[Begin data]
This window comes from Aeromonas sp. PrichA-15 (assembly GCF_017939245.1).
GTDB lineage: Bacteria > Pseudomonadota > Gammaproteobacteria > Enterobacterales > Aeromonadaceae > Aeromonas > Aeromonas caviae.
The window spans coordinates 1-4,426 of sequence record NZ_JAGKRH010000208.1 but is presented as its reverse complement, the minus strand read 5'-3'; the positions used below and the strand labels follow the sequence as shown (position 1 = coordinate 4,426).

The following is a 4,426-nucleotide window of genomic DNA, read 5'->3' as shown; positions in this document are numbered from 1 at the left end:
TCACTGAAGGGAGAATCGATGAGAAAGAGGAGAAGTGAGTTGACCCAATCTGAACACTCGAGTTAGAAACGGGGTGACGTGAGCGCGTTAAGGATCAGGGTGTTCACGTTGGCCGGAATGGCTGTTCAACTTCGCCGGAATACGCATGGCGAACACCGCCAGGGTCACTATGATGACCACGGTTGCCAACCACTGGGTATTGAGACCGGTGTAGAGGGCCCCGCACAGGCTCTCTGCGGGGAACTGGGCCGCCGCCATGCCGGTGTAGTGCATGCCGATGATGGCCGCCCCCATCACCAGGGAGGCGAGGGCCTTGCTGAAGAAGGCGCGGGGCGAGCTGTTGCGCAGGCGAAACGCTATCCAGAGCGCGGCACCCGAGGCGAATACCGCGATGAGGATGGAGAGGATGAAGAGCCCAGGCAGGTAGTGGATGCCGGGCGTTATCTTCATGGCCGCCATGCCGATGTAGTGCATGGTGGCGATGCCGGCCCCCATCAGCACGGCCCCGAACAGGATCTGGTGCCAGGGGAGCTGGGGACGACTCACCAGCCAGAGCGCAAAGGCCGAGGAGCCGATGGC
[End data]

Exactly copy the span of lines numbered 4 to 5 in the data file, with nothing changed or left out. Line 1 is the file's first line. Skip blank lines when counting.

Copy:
The following is a 4,426-nucleotide window of genomic DNA, read 5'->3' as shown; positions in this document are numbered from 1 at the left end:
TCACTGAAGGGAGAATCGATGAGAAAGAGGAGAAGTGAGTTGACCCAATCTGAACACTCGAGTTAGAAACGGGGTGACGTGAGCGCGTTAAGGATCAGGGTGTTCACGTTGGCCGGAATGGCTGTTCAACTTCGCCGGAATACGCATGGCGAACACCGCCAGGGTCACTATGATGACCACGGTTGCCAACCACTGGGTATTGAGACCGGTGTAGAGGGCCCCGCACAGGCTCTCTGCGGGGAACTGGGCCGCCGCCATGCCGGTGTAGTGCATGCCGATGATGGCCGCCCCCATCACCAGGGAGGCGAGGGCCTTGCTGAAGAAGGCGCGGGGCGAGCTGTTGCGCAGGCGAAACGCTATCCAGAGCGCGGCACCCGAGGCGAATACCGCGATGAGGATGGAGAGGATGAAGAGCCCAGGCAGGTAGTGGATGCCGGGCGTTATCTTCATGGCCGCCATGCCGATGTAGTGCATGGTGGCGATGCCGGCCCCCATCAGCACGGCCCCGAACAGGATCTGGTGCCAGGGGAGCTGGGGACGACTCACCAGCCAGAGCGCAAAGGCCGAGGAGCCGATGGC